There are two basic ways to respond when someone expresses frustration about not understanding a tool or technique that we do.
The first is to blame them.
I mean, you understand it. It’s not that hard. They should be able to figure it out too. Maybe they don’t want to put in the work. Or they’re slow on the uptake. It would be great if they would put a little time and effort into actually understanding it instead of complaining.
The other response is to consider it as feedback.
Is there documentation or other information that is unclear or misleading? Does the documentation assume a certain level of pre-existing knowledge? Is there something that you could communicate differently to make it click for them?
Maybe their context isn’t the same as you—there could be situations where maybe this tool or technique doesn’t make sense. Or perhaps there are downsides you haven’t considered. It would be great to take some time to understand better where they’re coming from.
Blaming them is easy. It’s an emotional response that lets you off the hook for having to put in any work.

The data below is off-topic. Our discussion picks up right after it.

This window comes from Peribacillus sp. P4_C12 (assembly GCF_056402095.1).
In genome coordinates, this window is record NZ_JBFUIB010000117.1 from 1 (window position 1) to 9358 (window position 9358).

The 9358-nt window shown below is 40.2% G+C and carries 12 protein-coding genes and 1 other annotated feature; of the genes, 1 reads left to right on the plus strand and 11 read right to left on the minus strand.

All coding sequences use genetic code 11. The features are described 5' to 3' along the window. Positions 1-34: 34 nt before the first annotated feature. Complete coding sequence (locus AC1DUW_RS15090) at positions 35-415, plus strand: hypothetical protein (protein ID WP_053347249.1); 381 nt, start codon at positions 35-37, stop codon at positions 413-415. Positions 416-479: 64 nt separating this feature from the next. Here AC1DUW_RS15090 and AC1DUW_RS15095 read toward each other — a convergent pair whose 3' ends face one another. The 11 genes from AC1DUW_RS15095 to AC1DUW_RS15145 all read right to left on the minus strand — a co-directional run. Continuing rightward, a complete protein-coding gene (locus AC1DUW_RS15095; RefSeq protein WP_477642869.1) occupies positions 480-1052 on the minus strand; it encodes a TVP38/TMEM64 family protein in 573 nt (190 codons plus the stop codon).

Taking the time to understand their perspective is harder. It requires you to put any initial emotional response aside and think critically about what is different for them.
It takes work to think critically about something and how it is being presented. It takes work to take the time to understand why someone else may not find it particularly intuitive or useful.
Blaming them is a missed opportunity. Critically evaluating why they feel the way they do is how you make progress.
It’s how you become more informed about the tools you use every day.
It’s how you make better decisions about what to use, and when.
It’s how you make tools more robust, and it’s how you make technology more accessible and approachable.